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Reverse Mergers: The Chinese Experience


  • Jindra, Jan

    (OH State University)

  • Voetmann, Torben

    (Cornerstone Research)

  • Walkling, Ralph A.

    (Drexel University)


Chinese reverse mergers (CRMs) claim to provide easy entry to the U.S. and international markets. Recently, a large number of Chinese firms using reverse merger transactions have been listed on the U.S. stock exchanges. We review the historical use and mechanics of these reverse mergers, and contrast them with initial public offerings (IPOs). We also explore settlements of securities class action lawsuits involving Chinese firms. Our analysis shows that larger, more reputable Chinese firms are significantly less likely to pursue reverse mergers. We also find that CRM firms are more likely to be subject to class action litigation in the U.S and that the settlement amounts are smaller for CRM firms than for Chinese IPO firms. Our analysis further indicates that CRM firms significantly underperform the Chinese IPO firms. Thus, the evidence suggests that CRMs are not substitutes for Chinese IPOs.

Suggested Citation

  • Jindra, Jan & Voetmann, Torben & Walkling, Ralph A., 2012. "Reverse Mergers: The Chinese Experience," Working Paper Series 2012-18, Ohio State University, Charles A. Dice Center for Research in Financial Economics.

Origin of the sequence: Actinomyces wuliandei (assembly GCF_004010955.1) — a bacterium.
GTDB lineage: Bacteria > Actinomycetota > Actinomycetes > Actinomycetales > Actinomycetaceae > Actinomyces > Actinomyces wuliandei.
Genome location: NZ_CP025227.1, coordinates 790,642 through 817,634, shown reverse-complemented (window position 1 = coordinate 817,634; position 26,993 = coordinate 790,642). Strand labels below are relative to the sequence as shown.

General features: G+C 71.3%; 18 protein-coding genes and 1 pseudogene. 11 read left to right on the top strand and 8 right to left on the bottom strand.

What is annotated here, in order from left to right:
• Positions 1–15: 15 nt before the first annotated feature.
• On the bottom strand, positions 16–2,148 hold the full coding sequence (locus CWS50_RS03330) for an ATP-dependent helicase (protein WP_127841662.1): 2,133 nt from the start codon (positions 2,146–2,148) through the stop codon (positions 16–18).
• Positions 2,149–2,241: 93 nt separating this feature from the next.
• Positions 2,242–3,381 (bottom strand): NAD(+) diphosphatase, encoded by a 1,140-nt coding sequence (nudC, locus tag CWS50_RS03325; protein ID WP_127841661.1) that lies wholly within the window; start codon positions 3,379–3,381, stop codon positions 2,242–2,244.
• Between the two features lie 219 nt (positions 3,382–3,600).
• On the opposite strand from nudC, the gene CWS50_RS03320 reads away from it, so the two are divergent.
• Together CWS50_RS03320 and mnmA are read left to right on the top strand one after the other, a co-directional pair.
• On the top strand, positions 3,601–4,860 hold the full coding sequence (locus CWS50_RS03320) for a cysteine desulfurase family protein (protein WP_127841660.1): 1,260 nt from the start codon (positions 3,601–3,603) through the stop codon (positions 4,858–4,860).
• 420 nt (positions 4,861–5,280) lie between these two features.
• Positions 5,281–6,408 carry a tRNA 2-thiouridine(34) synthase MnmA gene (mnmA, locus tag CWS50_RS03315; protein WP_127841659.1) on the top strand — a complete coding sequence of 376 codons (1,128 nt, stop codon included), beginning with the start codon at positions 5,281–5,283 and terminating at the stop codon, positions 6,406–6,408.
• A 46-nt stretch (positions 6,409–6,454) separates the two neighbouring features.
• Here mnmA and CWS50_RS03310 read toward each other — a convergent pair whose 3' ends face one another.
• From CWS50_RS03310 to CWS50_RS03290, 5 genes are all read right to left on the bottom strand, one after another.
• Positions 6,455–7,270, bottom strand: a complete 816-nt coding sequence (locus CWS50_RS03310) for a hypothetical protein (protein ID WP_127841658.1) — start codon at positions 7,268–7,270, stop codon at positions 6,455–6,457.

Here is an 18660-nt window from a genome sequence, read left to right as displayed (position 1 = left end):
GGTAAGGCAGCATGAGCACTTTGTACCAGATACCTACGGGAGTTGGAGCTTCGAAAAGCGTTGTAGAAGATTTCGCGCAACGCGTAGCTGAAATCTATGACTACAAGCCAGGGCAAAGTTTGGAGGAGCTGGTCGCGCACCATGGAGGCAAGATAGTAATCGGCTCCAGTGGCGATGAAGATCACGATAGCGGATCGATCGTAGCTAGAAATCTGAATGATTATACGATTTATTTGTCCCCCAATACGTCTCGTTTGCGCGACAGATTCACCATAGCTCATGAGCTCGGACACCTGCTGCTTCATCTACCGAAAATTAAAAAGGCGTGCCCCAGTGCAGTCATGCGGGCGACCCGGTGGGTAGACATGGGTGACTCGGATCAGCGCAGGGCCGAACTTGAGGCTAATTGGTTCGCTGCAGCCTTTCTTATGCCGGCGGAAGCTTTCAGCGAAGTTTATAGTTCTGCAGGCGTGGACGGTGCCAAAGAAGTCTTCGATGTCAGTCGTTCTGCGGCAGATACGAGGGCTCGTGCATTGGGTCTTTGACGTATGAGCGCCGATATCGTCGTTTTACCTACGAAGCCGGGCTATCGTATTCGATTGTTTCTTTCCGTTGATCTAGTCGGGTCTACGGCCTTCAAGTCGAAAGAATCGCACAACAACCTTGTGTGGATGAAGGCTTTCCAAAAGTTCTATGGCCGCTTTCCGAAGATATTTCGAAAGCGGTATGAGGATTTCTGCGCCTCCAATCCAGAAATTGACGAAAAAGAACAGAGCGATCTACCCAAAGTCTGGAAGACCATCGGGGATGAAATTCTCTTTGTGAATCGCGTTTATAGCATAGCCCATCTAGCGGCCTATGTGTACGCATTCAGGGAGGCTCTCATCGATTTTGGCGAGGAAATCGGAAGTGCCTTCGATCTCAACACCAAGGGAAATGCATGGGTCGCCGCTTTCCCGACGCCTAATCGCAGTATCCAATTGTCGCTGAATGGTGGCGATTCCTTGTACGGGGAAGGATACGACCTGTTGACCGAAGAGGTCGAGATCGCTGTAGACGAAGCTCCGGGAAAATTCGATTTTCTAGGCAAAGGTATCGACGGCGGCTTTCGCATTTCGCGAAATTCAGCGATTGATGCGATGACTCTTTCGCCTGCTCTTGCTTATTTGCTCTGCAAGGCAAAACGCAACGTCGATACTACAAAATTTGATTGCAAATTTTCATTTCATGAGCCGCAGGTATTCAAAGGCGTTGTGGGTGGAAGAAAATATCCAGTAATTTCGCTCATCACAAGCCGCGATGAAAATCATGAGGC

• Handle: RePEc:ecl:ohidic:2012-18

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    Cited by:

    1. Colak, Gonul & Fu, Mengchuan & Hasan, Iftekhar, 2020. "Why are some Chinese firms failing in the US capital markets? A machine learning approach," Pacific-Basin Finance Journal, Elsevier, vol. 61(C).
    2. Zhu, Tingting & Lu, Meiting & Shan, Yaowen & Zhang, Yuanlong, 2015. "Accrual-based and real activity earnings management at the back door: Evidence from Chinese reverse mergers," Pacific-Basin Finance Journal, Elsevier, vol. 35(PA), pages 317-339.
    3. Shachmurove, Yochanan & Vulanovic, Milos, 2017. "U.S. SPACs with a focus on China," Journal of Multinational Financial Management, Elsevier, vol. 39(C), pages 1-18.
    4. Duan, Tinghua & Hou, Wenxuan & Rees, William, 2020. "CEO international experience and foreign IPOs," Economic Modelling, Elsevier, vol. 87(C), pages 461-470.
    5. James S. Ang & Zhiqian Jiang & Chaopeng Wu, 2016. "Good Apples, Bad Apples: Sorting Among Chinese Companies Traded in the U.S," Journal of Business Ethics, Springer, vol. 134(4), pages 611-629, April.
    6. Yenn-Ru Chen & Mi-Hsiu Chiang & Chia-Hsiang Weng, 2019. "Are investors always compensated for information risk? Evidence from Chinese reverse-merger firms," Review of Quantitative Finance and Accounting, Springer, vol. 52(1), pages 159-196, January.
    7. Masako Darrough & Rong Huang & Sha Zhao, 2020. "Spillover Effects of Fraud Allegations and Investor Sentiment," Contemporary Accounting Research, John Wiley & Sons, vol. 37(2), pages 982-1014, June.

    More about this item

    JEL classification:

    • G14 - Financial Economics - - General Financial Markets - - - Information and Market Efficiency; Event Studies; Insider Trading

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